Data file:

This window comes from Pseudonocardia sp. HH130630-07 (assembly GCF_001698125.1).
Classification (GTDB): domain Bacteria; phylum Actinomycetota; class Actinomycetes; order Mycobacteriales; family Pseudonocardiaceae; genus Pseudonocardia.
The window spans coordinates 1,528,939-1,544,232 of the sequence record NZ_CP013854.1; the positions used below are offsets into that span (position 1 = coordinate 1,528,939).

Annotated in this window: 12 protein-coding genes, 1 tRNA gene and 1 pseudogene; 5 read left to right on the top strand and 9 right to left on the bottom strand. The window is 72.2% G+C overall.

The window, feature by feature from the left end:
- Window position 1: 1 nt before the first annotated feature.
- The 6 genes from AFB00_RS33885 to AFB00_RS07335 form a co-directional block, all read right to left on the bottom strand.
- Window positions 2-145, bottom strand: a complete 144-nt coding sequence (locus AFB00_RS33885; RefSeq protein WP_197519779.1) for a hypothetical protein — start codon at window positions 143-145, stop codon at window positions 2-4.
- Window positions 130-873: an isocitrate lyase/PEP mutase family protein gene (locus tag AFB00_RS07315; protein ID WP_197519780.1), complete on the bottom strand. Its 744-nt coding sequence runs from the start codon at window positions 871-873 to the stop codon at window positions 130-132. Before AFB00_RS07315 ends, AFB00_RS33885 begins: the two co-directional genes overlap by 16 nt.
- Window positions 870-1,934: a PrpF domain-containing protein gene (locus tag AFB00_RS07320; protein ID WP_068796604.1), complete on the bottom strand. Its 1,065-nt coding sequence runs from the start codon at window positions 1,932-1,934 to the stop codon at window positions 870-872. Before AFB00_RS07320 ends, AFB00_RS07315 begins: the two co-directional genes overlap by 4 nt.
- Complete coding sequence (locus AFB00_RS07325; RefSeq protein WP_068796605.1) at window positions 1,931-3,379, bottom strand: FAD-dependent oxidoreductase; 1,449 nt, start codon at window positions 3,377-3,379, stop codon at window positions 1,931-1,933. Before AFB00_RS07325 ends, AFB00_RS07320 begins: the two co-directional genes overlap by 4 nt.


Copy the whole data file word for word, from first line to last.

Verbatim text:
This window comes from Pseudonocardia sp. HH130630-07 (assembly GCF_001698125.1).
Classification (GTDB): domain Bacteria; phylum Actinomycetota; class Actinomycetes; order Mycobacteriales; family Pseudonocardiaceae; genus Pseudonocardia.
The window spans coordinates 1,528,939-1,544,232 of the sequence record NZ_CP013854.1; the positions used below are offsets into that span (position 1 = coordinate 1,528,939).

Annotated in this window: 12 protein-coding genes, 1 tRNA gene and 1 pseudogene; 5 read left to right on the top strand and 9 right to left on the bottom strand. The window is 72.2% G+C overall.

The window, feature by feature from the left end:
- Window position 1: 1 nt before the first annotated feature.
- The 6 genes from AFB00_RS33885 to AFB00_RS07335 form a co-directional block, all read right to left on the bottom strand.
- Window positions 2-145, bottom strand: a complete 144-nt coding sequence (locus AFB00_RS33885; RefSeq protein WP_197519779.1) for a hypothetical protein — start codon at window positions 143-145, stop codon at window positions 2-4.
- Window positions 130-873: an isocitrate lyase/PEP mutase family protein gene (locus tag AFB00_RS07315; protein ID WP_197519780.1), complete on the bottom strand. Its 744-nt coding sequence runs from the start codon at window positions 871-873 to the stop codon at window positions 130-132. Before AFB00_RS07315 ends, AFB00_RS33885 begins: the two co-directional genes overlap by 16 nt.
- Window positions 870-1,934: a PrpF domain-containing protein gene (locus tag AFB00_RS07320; protein ID WP_068796604.1), complete on the bottom strand. Its 1,065-nt coding sequence runs from the start codon at window positions 1,932-1,934 to the stop codon at window positions 870-872. Before AFB00_RS07320 ends, AFB00_RS07315 begins: the two co-directional genes overlap by 4 nt.
- Complete coding sequence (locus AFB00_RS07325; RefSeq protein WP_068796605.1) at window positions 1,931-3,379, bottom strand: FAD-dependent oxidoreductase; 1,449 nt, start codon at window positions 3,377-3,379, stop codon at window positions 1,931-1,933. Before AFB00_RS07325 ends, AFB00_RS07320 begins: the two co-directional genes overlap by 4 nt.